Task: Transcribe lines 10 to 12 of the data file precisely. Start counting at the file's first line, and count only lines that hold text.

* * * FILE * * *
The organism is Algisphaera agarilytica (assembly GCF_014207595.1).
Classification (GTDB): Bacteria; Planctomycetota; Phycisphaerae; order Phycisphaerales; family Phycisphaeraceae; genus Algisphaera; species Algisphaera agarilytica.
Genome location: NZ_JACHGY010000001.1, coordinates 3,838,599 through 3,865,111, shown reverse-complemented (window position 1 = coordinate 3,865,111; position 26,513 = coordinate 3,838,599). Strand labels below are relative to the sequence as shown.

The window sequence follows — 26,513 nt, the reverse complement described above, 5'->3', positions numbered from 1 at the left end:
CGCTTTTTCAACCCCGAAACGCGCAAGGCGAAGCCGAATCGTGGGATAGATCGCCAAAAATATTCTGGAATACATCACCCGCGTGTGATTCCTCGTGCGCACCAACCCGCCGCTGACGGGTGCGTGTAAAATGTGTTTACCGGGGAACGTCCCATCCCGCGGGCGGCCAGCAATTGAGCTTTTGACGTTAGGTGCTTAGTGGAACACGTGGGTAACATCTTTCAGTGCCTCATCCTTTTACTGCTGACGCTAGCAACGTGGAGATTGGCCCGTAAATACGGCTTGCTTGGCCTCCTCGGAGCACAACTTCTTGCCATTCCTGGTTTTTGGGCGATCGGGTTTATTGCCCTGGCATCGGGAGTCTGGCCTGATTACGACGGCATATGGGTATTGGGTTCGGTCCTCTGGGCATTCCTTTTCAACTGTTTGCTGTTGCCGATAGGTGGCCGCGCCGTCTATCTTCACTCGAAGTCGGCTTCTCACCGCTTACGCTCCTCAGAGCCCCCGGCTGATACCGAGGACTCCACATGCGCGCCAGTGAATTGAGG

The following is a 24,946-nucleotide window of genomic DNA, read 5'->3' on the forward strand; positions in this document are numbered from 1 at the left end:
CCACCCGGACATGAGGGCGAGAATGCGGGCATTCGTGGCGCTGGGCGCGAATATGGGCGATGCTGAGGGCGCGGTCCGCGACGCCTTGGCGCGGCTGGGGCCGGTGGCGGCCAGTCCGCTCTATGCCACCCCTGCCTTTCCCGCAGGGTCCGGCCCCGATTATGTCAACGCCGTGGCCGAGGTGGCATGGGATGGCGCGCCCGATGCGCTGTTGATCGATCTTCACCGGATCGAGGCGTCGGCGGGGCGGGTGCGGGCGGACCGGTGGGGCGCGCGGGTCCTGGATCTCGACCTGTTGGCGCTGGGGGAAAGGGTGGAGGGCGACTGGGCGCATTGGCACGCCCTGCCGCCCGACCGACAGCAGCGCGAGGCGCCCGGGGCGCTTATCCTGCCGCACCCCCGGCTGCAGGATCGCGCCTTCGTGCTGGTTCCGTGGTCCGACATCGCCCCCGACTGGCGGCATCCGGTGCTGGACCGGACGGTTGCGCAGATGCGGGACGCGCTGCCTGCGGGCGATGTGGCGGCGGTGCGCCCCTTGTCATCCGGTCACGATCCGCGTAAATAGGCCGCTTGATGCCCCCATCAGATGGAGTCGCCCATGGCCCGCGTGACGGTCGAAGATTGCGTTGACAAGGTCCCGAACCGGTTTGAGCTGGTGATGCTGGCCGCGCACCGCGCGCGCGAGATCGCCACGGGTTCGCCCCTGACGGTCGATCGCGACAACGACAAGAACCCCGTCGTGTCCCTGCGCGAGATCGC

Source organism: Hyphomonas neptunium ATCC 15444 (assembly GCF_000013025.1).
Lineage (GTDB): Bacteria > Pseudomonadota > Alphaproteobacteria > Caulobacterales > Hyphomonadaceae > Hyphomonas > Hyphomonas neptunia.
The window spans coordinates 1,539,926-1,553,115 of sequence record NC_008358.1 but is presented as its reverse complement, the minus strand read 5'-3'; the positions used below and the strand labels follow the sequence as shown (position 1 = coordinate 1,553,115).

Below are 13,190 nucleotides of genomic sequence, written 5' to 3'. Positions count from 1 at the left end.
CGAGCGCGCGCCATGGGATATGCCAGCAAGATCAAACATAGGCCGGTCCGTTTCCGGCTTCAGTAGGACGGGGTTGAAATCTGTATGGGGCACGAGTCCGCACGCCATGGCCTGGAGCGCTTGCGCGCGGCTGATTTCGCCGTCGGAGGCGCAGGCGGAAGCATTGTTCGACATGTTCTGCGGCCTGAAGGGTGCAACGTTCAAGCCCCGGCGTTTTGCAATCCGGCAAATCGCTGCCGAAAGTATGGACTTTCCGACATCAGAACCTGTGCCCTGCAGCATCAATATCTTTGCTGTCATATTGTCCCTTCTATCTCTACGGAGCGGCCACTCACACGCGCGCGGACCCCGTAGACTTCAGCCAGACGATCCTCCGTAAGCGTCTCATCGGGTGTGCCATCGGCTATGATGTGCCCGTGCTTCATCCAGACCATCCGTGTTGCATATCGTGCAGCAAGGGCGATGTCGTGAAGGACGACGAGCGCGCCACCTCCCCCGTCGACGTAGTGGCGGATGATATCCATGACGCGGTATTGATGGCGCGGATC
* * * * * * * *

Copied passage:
The window spans coordinates 1,539,926-1,553,115 of sequence record NC_008358.1 but is presented as its reverse complement, the minus strand read 5'-3'; the positions used below and the strand labels follow the sequence as shown (position 1 = coordinate 1,553,115).

Below are 13,190 nucleotides of genomic sequence, written 5' to 3'. Positions count from 1 at the left end.
CGAGCGCGCGCCATGGGATATGCCAGCAAGATCAAACATAGGCCGGTCCGTTTCCGGCTTCAGTAGGACGGGGTTGAAATCTGTATGGGGCACGAGTCCGCACGCCATGGCCTGGAGCGCTTGCGCGCGGCTGATTTCGCCGTCGGAGGCGCAGGCGGAAGCATTGTTCGACATGTTCTGCGGCCTGAAGGGTGCAACGTTCAAGCCCCGGCGTTTTGCAATCCGGCAAATCGCTGCCGAAAGTATGGACTTTCCGACATCAGAACCTGTGCCCTGCAGCATCAATATCTTTGCTGTCATATTGTCCCTTCTATCTCTACGGAGCGGCCACTCACACGCGCGCGGACCCCGTAGACTTCAGCCAGACGATCCTCCGTAAGCGTCTCATCGGGTGTGCCATCGGCTATGATGTGCCCGTGCTTCATCCAGACCATCCGTGTTGCATATCGTGCAGCAAGGGCGATGTCGTGAAGGACGACGAGCGCGCCACCTCCCCCGTCGACGTAGTGGCGGATGATATCCATGACGCGGTATTGATGGCGCGGATC